If you want to recreate the taste and texture of pickled cucumbers as closely as possible, but don't have this veggie on hand, pickled zucchini can be a great alternative. Like cucumber, zucchini has a naturally mild flavor and will provide that same fresh, satisfying crunch. Its ability to absorb the flavors of the brine makes it a fantastic option for pickling.

Since zucchini has a high water content, the first step in making pickled zucchini is drawing out some of the liquid. This involves placing the sliced rounds of zucchini in a bowl with some salt, and letting it chill for several hours. Many homemade pickled zucchini recipes also feature sliced onion for added flavor, which can be added at this stage. Next, drain the excess liquid from the zucchini, and place it in your sterilized jars. Then, pour over your brine, with any flavorings of choice, and leave to cool. After 24 hours in the fridge, the pickled zucchinis will be ready to enjoy.


jar of capers
jar of capers - Avocado_studio/Shutterstock

Capers make a wonderful substitute for traditional pickles, offering a deeply briny taste and satisfying bite in a much smaller package. There are a wide variety of uses for these flavorful morsels, but what exactly are capers? Well, these little green gems are in fact flower buds from the caper bush, picked before they're fully mature. Store-bought capers most commonly come in pickled form, preserved in a brine that gives them that distinct, tangy taste.

With a salty, tangy, slightly lemony taste, capers truly pack a punch in the flavor department. You can use them whole or chopped, and they're often added to sauces and condiments to help cut through rich flavors. You can even use them to elevate an egg salad! Capers are a particularly popular pairing for seafood, such as smoked salmon, or baked sea bass. They can also be added to homemade pizzas for a briny kick, and are a common ingredient in a traditional Italian spaghetti puttanesca.

Pickled Jalapeños

jar of pickled jalapeños
jar of pickled jalapeños - Bhofack2/Getty Images

Love the tang of pickled cucumbers by want to amp up the spice level of your meal? Try adding pickled jalapeños. These vibrant green peppers can elevate the taste of so many recipes, bringing a bold and zesty kick.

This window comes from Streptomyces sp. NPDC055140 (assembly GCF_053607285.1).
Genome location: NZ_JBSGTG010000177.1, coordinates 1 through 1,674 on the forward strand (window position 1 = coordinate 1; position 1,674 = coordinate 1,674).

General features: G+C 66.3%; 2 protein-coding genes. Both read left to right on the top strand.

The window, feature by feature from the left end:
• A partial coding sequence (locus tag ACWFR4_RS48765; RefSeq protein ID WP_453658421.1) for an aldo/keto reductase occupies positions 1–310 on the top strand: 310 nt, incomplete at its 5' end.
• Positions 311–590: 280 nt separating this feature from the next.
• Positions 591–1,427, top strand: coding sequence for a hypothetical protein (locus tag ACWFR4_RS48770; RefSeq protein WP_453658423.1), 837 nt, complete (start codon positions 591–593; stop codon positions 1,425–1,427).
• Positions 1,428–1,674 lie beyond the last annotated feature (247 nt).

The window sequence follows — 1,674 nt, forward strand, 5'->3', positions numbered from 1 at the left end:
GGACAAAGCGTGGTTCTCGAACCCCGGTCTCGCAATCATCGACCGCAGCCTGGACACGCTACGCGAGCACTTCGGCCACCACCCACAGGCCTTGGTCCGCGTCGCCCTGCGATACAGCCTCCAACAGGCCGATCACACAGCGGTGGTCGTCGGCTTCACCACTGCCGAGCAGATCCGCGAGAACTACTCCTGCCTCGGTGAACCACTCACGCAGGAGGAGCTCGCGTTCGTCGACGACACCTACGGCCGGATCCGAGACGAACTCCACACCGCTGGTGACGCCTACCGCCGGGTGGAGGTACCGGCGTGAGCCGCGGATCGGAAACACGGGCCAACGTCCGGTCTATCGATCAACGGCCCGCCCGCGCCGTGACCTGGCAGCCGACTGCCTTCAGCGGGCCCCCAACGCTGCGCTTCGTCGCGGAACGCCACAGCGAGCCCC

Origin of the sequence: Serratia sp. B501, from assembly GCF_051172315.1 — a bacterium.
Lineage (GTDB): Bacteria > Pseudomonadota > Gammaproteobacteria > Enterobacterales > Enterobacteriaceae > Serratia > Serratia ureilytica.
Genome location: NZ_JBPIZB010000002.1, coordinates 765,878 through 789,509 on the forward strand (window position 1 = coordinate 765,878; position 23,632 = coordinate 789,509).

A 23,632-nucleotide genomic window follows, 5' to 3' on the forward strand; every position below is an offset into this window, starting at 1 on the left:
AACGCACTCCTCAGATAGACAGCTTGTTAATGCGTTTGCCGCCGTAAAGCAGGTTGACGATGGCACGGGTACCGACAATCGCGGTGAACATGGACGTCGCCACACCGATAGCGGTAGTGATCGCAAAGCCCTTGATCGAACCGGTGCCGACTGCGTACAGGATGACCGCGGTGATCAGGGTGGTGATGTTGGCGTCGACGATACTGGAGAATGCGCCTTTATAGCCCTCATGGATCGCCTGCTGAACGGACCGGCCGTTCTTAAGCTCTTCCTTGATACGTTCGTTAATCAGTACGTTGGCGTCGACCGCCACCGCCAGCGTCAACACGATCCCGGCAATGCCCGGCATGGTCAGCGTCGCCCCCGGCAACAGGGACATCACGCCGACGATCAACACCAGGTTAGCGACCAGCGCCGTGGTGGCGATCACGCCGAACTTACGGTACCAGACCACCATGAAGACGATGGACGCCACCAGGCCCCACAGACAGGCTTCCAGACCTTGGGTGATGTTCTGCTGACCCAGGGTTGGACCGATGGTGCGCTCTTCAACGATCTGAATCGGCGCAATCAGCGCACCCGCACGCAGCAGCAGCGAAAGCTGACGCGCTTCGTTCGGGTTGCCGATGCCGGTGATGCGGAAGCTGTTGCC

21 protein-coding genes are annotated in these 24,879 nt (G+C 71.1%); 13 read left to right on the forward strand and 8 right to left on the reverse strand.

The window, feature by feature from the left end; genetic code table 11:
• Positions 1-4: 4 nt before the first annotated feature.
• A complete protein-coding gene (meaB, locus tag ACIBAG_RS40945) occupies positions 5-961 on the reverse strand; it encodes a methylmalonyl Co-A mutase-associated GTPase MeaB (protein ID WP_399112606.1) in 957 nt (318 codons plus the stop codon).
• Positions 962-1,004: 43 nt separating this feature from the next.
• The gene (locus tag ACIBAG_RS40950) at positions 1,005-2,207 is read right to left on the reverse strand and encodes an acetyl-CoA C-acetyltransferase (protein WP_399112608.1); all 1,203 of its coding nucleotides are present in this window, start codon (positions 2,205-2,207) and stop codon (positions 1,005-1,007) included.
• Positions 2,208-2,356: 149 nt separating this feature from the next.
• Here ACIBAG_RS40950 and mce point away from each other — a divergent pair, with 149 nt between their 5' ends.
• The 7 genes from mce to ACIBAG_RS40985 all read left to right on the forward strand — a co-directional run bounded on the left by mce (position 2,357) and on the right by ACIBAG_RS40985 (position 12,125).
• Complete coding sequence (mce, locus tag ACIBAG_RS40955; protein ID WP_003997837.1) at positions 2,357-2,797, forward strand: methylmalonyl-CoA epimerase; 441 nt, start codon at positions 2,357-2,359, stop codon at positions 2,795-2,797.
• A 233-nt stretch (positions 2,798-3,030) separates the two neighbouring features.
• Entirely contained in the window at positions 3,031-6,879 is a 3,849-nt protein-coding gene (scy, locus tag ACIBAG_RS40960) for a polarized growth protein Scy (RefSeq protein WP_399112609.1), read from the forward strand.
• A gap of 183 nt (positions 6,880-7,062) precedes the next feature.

Pickled jalapeños are incredibly easy to make at home. Just slice fresh jalapeño peppers into round, discarding the stems, and add them to a jar along with the pickling liquid. We love to add some sliced garlic to infuse the peppers with extra aromatic flavor. Once everything has cooled and been sealed in the jar, the pickled jalapeños should keep for about three months in the refrigerator.

Pickled jalapeños have a slightly milder spice level and more tender texture than their fresh counterparts, making them great for adding a subtler heat to your dishes. Try using them to top your favorite Mexican dishes like quesadillas, fajitas, or tacos. Or add them to a meaty pizza for extra heat and flavor. And, of course, like traditional pickled cucumbers, they're amazing stacked up in a burger or sandwich, too.

Pickled Padrón Peppers

pickled Padrón peppers
pickled Padrón peppers - aaron.allison.heirlooms / Instagram

Padrón peppers, which get their name from the region in Spain where they're traditionally grown, are long green peppers that are fantastic for pickling. This process brings out their natural sweetness and slight nutty taste. They're another brilliant alternative to pickled cucumbers if you're looking to add a unique but comfortingly tangy flavor to a meal.

An unusual quality of these peppers is the huge variation in spice level between each one. The heat of a chili pepper is measure in Scoville units, with a greater number indicating more of a kick. But Padrón peppers can sit anywhere between 500-2500 on this scale. For reference, a jalapeño pepper has a heat level of about 4000 Scoville units. So, a Padrón won't blow your head off, but it might offer a very subtle, or more of a noticeable kick, but this is completely dependent on which pepper you bite into.